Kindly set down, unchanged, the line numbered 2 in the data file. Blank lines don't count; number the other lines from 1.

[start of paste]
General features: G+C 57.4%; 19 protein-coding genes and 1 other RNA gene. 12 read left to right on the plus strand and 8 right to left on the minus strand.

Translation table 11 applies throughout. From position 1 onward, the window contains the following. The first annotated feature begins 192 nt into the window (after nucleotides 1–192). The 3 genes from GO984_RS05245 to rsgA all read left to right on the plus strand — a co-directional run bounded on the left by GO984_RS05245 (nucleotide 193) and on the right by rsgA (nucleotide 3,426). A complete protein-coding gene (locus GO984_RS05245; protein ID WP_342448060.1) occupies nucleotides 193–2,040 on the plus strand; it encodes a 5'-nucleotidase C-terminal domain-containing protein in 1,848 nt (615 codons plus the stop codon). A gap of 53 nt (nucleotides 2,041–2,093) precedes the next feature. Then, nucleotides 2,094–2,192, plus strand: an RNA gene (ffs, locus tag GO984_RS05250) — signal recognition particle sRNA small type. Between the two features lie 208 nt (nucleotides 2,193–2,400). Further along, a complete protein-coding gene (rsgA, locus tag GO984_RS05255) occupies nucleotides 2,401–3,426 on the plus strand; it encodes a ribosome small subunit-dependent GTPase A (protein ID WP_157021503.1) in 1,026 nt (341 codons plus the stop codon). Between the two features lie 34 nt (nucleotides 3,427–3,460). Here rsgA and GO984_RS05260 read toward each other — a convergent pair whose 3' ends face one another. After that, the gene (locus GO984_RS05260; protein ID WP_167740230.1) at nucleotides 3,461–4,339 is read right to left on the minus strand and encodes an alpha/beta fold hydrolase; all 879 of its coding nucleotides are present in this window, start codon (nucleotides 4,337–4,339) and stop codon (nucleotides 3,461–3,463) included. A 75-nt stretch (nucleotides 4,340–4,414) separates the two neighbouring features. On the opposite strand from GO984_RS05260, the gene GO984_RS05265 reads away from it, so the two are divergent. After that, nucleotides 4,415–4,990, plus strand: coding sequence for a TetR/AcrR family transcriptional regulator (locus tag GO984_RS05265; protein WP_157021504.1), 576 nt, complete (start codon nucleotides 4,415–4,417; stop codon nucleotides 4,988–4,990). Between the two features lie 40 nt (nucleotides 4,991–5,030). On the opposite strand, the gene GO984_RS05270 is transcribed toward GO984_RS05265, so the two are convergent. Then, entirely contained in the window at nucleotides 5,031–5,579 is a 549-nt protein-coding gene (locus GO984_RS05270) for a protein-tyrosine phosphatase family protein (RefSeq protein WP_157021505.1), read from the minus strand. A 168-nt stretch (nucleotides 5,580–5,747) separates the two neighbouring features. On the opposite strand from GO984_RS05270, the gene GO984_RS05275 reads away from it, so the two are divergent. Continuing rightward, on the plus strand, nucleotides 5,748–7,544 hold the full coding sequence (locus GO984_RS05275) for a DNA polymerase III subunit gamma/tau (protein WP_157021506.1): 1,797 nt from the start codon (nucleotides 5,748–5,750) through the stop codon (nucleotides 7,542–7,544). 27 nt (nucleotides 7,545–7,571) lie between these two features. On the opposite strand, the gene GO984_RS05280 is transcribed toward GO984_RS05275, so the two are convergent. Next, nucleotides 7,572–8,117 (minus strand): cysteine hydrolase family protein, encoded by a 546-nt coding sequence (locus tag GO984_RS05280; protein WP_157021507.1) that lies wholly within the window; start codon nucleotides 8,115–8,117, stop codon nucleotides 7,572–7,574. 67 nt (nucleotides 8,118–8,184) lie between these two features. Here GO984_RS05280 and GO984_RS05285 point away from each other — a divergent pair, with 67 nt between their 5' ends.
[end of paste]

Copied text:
Translation table 11 applies throughout. From position 1 onward, the window contains the following. The first annotated feature begins 192 nt into the window (after nucleotides 1–192). The 3 genes from GO984_RS05245 to rsgA all read left to right on the plus strand — a co-directional run bounded on the left by GO984_RS05245 (nucleotide 193) and on the right by rsgA (nucleotide 3,426). A complete protein-coding gene (locus GO984_RS05245; protein ID WP_342448060.1) occupies nucleotides 193–2,040 on the plus strand; it encodes a 5'-nucleotidase C-terminal domain-containing protein in 1,848 nt (615 codons plus the stop codon). A gap of 53 nt (nucleotides 2,041–2,093) precedes the next feature. Then, nucleotides 2,094–2,192, plus strand: an RNA gene (ffs, locus tag GO984_RS05250) — signal recognition particle sRNA small type. Between the two features lie 208 nt (nucleotides 2,193–2,400). Further along, a complete protein-coding gene (rsgA, locus tag GO984_RS05255) occupies nucleotides 2,401–3,426 on the plus strand; it encodes a ribosome small subunit-dependent GTPase A (protein ID WP_157021503.1) in 1,026 nt (341 codons plus the stop codon). Between the two features lie 34 nt (nucleotides 3,427–3,460). Here rsgA and GO984_RS05260 read toward each other — a convergent pair whose 3' ends face one another. After that, the gene (locus GO984_RS05260; protein ID WP_167740230.1) at nucleotides 3,461–4,339 is read right to left on the minus strand and encodes an alpha/beta fold hydrolase; all 879 of its coding nucleotides are present in this window, start codon (nucleotides 4,337–4,339) and stop codon (nucleotides 3,461–3,463) included. A 75-nt stretch (nucleotides 4,340–4,414) separates the two neighbouring features. On the opposite strand from GO984_RS05260, the gene GO984_RS05265 reads away from it, so the two are divergent. After that, nucleotides 4,415–4,990, plus strand: coding sequence for a TetR/AcrR family transcriptional regulator (locus tag GO984_RS05265; protein WP_157021504.1), 576 nt, complete (start codon nucleotides 4,415–4,417; stop codon nucleotides 4,988–4,990). Between the two features lie 40 nt (nucleotides 4,991–5,030). On the opposite strand, the gene GO984_RS05270 is transcribed toward GO984_RS05265, so the two are convergent. Then, entirely contained in the window at nucleotides 5,031–5,579 is a 549-nt protein-coding gene (locus GO984_RS05270) for a protein-tyrosine phosphatase family protein (RefSeq protein WP_157021505.1), read from the minus strand. A 168-nt stretch (nucleotides 5,580–5,747) separates the two neighbouring features. On the opposite strand from GO984_RS05270, the gene GO984_RS05275 reads away from it, so the two are divergent. Continuing rightward, on the plus strand, nucleotides 5,748–7,544 hold the full coding sequence (locus GO984_RS05275) for a DNA polymerase III subunit gamma/tau (protein WP_157021506.1): 1,797 nt from the start codon (nucleotides 5,748–5,750) through the stop codon (nucleotides 7,542–7,544). 27 nt (nucleotides 7,545–7,571) lie between these two features. On the opposite strand, the gene GO984_RS05280 is transcribed toward GO984_RS05275, so the two are convergent. Next, nucleotides 7,572–8,117 (minus strand): cysteine hydrolase family protein, encoded by a 546-nt coding sequence (locus tag GO984_RS05280; protein WP_157021507.1) that lies wholly within the window; start codon nucleotides 8,115–8,117, stop codon nucleotides 7,572–7,574. 67 nt (nucleotides 8,118–8,184) lie between these two features. Here GO984_RS05280 and GO984_RS05285 point away from each other — a divergent pair, with 67 nt between their 5' ends.